Brian Rudman is a NZ Herald feature writer and columnist.

Brian Rudman: Self-serving oldies moan over free rides

Illustration / Peter Bromhead
Illustration / Peter Bromhead

Sometimes it really is embarrassing to be a baby-boomer. We're the generation that enjoyed free school milk, free university education and free healthcare, then, after sucking those teats dry, turned off the taps and told those following that the free ride was over.

Now, my fellow oldies sit back in their million dollar, debt-free homes, moaning about a piddling $15 for a transport swipe card which will give them free travel on Auckland's buses, trains and ferries for the rest of their lives.

This, while homeless young families have to park up in their cars overnight and student debtors get arrested at airports.

All I can do is cringe and say, sorry, they're not with me.

On Monday, it was a chap complaining that because you have to go in person to an Auckland Transport service centre to get one of the new cards, oldies without a car would "have to pay a taxi fare there and back". That would only be true if they were too idle to go to the closest train or bus stop, flash their existing SuperGold card, and make a free trip to a service centre to collect a new card instead.

Indeed they could make a day of it. Catch a free bus into Britomart, sort out their lifetime free travel, then stroll down to the ferry terminal and take a celebratory free trip to a Waiheke winery for lunch.

D-Day is July 1. From that date, flashing a SuperGold card at the driver will no longer work on Auckland public transport. Instead, oldies will have to have purchased an AT Hop swipe card and arranged to have the SuperGold free travel concession loaded into it. That's to continue enjoying free - after 9am - travel on Auckland public transport. Without it, they'll have to pay the full adult fare.

As of this time last month, 45,000, or about half the estimated Auckland oldie public transport customer base, had already managed this hardly arduous feat. Between then and last Friday, another 10,600 had got themselves sorted. AT reckons that leaves another 30,000 or so potential customers with now just two weeks to meet the deadline. To cope with the rush, AT has hired an extra 19 temporary staff.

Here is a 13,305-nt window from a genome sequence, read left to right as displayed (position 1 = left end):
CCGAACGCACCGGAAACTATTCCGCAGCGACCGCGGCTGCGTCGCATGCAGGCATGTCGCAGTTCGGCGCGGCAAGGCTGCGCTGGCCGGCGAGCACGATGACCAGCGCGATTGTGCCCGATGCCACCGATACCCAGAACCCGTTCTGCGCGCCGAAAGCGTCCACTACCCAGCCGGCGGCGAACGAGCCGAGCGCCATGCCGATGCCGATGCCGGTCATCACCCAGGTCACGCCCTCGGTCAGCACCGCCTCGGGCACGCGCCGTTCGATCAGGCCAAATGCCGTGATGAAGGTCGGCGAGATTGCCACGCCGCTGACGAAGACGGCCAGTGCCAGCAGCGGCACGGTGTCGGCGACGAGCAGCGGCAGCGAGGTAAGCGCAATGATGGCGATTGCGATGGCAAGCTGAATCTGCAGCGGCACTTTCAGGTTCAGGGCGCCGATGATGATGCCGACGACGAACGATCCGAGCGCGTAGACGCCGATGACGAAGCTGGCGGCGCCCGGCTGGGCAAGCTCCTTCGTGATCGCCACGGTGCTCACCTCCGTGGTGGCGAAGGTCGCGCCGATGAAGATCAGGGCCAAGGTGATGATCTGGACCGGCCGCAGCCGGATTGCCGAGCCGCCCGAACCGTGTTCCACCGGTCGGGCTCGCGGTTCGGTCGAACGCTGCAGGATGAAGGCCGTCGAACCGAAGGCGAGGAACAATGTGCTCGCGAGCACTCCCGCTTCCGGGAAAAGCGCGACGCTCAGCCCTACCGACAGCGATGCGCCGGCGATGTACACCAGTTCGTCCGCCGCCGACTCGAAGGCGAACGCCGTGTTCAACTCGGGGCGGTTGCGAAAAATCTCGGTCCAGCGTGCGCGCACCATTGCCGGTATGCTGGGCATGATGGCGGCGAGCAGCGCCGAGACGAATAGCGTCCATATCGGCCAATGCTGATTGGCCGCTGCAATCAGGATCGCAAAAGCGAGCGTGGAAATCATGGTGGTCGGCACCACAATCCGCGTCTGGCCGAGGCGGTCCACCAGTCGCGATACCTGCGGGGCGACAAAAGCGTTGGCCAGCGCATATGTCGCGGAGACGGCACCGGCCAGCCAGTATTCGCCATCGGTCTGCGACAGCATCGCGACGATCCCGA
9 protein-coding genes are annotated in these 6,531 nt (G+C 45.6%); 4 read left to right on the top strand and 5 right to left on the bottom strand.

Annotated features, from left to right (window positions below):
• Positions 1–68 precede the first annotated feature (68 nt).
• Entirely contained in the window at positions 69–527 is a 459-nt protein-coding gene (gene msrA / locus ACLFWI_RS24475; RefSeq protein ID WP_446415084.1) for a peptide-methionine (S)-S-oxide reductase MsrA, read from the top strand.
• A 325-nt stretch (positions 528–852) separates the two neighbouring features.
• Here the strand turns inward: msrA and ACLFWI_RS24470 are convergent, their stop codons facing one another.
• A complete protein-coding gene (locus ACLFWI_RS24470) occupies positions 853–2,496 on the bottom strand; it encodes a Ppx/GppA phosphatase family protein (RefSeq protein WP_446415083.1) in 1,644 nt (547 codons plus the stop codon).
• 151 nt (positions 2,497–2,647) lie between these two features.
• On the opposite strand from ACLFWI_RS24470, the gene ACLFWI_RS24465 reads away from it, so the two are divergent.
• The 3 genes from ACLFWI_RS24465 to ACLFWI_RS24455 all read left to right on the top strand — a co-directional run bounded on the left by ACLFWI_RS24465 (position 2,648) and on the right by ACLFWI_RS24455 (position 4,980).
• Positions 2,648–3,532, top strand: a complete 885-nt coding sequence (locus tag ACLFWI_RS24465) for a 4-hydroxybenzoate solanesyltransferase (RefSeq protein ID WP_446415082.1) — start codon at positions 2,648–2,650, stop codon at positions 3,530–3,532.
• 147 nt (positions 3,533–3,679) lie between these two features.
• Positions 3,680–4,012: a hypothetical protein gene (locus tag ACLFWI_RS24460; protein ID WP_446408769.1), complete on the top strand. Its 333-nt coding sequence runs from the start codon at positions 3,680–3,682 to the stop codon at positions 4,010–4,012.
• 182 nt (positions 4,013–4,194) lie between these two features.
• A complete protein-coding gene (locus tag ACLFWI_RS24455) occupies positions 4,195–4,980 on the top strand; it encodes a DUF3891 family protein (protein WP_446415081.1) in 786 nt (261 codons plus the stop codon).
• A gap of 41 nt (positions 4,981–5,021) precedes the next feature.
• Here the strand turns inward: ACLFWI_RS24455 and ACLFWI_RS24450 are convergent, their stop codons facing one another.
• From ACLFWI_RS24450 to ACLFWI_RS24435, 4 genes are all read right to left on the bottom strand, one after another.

There's no doubt, the rebirth of Auckland public transport over the past decade or so has been a troubled affair, and I've been a regular critic. The convoluted introduction of the passenger swipe card has been just one chapter in this drawn out exercise. The embarrassing false start with the Snapper card created many headlines. So did the final eye-watering bill for Hop, which, after assorted cost overruns, came in around $100 million. And even now that it's been up and running for a couple of years, I agree the GoldCard integration process seems to have been designed by Heath Robinson.

After all, I can replace my credit card and my passport by mail, in one simple process. Both the banks and the Government seem confident that the fraudsters won't have a field day if I don't present myself in person. If it's good enough for them, I'm not sure why obtaining a transport fare card requires a personal trip to a public counter so a clerk can check your identity against your passport or driver's licence mugshot.

Having said that, more than 55,000 of us have gone through this rigmarole and emerged with a card granting us free travel for life " or at least until Winston Peters, its instigator and protector, disappears from the scene.

In such circumstances, it's hardly seems the time to kick a gift horse in the mouth " or to remind younger taxpayers how we baby boomers have managed to organise ourselves one last free ride into the sunset.

If oldies have time on their hands to criticise AT, it would be more politic to seize on a gripe that will help all customers, not just them.

Here's a couple to be going on with: they could target advertising that covers the whole sides of buses, windows included, blocking views and encasing travellers in a claustrophobic bubble; or they could highlight the shrinking new bus seats as Auckland body sizes slowly expand.

- NZ Herald

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Brian Rudman is a NZ Herald feature writer and columnist.

Brian Rudman's first news story was for Auckland University student paper Outspoke, exposing an SIS spy on campus during the heady days of the Vietnam War. It resulted in a Commission of Inquiry and an award for student journalist of the year. A stint editing the Labour Party's start-up Auckland newspaper NZ Statesman followed. Rudman decided journalism was the career for him, but the NZ Herald and Auckland Star thought otherwise when he came job-hunting. After a year on the "hippy trail" overland to London, he spent four years on Fleet St with various British provincial papers. He then joined the Auckland Star, winning the Dulux Journalist of the Year award for coverage of the 1976 Dawn Raids against Polynesian overstayers. He has also worked on the NZ Listener, Auckland Sun, and since 1996, for the NZ Herald as feature writer and columnist. He has a BA in History and Politics.

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